One of my first memories of seeing Ray Harryhausen's stop-motion magic was the Cyclops from The 7th Voyage of Sinbad ,the scene where it comes out of the cave and the Genie is summoned to build a wall between the Cyclops and Sinbad and his crew.
Directed by Nathan H. Juran, who also directed 20 Million Miles to Earth for which Ray Harryhausen had created the FX, the film was the first in a trilogy of Sinbad films made by Columbia Pictures. Sinbad, played by Kerwin Mathews, is on his way to Baghdad with his fiancé Princess Parisa (Kathryn Grant) when they stop at the island of Colossa for provisions,
they find evidence of a giant creature when they find footprints on the beach, then they encounter Sokurah the magician (Torin Thatcher) who is being pursued by a giant Cyclops, carrying a magic lamp Sokurah summons a genie who builds a wall of energy between the Cyclops and the men allowing them to escape in a boat, but the lamp is lost overboard and the Cyclops recovers it. On their return to Baghdad the Caliph refuses Sokurah a ship and crew to retrieve the lamp.That night Sokurah secretly shrinks Parisa to a small size. Sokurah then claims that he knows of a potion that can restore her, but it requires ingredients only to be found on the island of Colossa. The Caliph of Baghdad has no choice, so Sinbad enlists loyal men from his previous voyage, they also have to recruit thieves and murderers from the Caliph's prison to help make up the crews numbers.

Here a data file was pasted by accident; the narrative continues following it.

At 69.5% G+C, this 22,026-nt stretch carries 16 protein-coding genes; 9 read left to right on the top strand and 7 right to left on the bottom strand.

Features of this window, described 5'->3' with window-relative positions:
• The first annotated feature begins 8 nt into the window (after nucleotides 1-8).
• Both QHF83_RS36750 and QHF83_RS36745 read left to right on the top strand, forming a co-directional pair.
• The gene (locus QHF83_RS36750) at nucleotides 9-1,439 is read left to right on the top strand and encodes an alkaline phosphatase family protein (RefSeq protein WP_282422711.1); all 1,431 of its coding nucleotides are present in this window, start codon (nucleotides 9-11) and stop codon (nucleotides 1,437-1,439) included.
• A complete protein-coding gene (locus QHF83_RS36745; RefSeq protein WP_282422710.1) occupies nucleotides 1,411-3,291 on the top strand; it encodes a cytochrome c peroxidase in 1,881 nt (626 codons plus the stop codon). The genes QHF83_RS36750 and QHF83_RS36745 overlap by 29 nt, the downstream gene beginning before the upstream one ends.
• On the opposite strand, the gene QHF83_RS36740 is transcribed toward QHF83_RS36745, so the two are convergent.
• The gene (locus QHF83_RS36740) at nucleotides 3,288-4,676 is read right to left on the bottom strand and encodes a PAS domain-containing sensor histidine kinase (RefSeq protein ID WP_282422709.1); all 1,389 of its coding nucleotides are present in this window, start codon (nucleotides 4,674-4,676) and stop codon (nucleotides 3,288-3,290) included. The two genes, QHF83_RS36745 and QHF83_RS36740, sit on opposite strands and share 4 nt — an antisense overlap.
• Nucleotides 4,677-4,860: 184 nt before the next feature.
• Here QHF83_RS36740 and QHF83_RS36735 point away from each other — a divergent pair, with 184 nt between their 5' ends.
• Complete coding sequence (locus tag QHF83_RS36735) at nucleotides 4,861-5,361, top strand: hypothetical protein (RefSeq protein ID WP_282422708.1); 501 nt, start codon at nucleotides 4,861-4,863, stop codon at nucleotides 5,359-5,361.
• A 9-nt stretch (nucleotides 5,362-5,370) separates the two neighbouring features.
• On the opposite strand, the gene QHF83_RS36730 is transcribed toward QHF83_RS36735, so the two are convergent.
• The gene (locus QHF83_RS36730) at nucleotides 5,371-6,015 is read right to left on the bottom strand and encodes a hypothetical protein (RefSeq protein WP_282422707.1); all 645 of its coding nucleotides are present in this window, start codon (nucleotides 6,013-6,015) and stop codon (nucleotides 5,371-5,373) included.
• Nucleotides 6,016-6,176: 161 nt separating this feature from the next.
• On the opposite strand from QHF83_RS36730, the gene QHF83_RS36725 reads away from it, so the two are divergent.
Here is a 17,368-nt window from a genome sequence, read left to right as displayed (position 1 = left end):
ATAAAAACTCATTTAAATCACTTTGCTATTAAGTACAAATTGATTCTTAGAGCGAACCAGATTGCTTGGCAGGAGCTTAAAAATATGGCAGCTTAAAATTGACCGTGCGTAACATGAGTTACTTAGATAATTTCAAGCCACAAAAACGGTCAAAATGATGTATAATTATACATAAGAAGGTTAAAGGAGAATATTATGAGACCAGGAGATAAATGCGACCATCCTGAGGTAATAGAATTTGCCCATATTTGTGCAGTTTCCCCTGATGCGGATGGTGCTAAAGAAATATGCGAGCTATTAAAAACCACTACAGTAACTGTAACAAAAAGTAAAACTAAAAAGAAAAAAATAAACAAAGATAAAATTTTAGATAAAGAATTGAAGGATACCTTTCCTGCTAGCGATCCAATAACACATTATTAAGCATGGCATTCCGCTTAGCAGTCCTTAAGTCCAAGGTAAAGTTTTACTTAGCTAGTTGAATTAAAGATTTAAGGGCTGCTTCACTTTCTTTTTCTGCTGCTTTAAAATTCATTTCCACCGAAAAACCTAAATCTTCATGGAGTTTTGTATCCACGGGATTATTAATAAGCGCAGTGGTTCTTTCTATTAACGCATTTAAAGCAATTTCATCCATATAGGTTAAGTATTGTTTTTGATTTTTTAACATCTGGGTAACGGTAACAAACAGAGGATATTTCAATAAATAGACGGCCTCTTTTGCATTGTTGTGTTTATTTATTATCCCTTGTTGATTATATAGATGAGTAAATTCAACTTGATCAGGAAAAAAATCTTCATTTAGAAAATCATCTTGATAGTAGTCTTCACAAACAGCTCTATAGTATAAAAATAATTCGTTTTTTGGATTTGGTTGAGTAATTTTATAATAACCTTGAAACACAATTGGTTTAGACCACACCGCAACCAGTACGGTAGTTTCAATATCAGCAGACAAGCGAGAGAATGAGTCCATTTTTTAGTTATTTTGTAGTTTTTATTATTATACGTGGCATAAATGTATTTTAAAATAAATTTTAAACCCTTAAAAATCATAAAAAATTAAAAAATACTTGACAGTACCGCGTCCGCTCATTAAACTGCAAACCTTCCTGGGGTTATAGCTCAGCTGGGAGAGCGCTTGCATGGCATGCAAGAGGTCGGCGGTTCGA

For me The 7th Voyage of Sinbad is the best of the Sinbad films, once back on the island of Colossa Sinbad and his crew encounter the Cyclops, a two headed bird called a Roc, Sinbad fights a skelton swordsman, 5 years before Harryhausen's groundbreaking skeleton fight in Jason and the Argonauts , Sokurah's castle is protected by a fire breathing dragon, who later fights with a Cyclops. Harryhausen's personal favorite was the Snakewoman, created by Sokurah with a combination of Princess Parisa's maid, and a cobra for a scene in which she dances to entertain the Caliph of Baghdad and the Sultan, Parisa's father.
The music in this film by Bernard Herrmann is very memorable, but sadly although he worked on Jason and the Argonauts he never returned for 1974's The Golden Voyage of Sinbad and had passed away by the time Sinbad and the Eye of the Tiger was made in 1977.
Nathan H. Juran also directed Kerwin Mathews and Torin Thatcher in 1962's Jack the Giant Killer, which was a stop-motion feature in the vein of the Sinbad films and an attempt to cash in on 7th Voyage's success.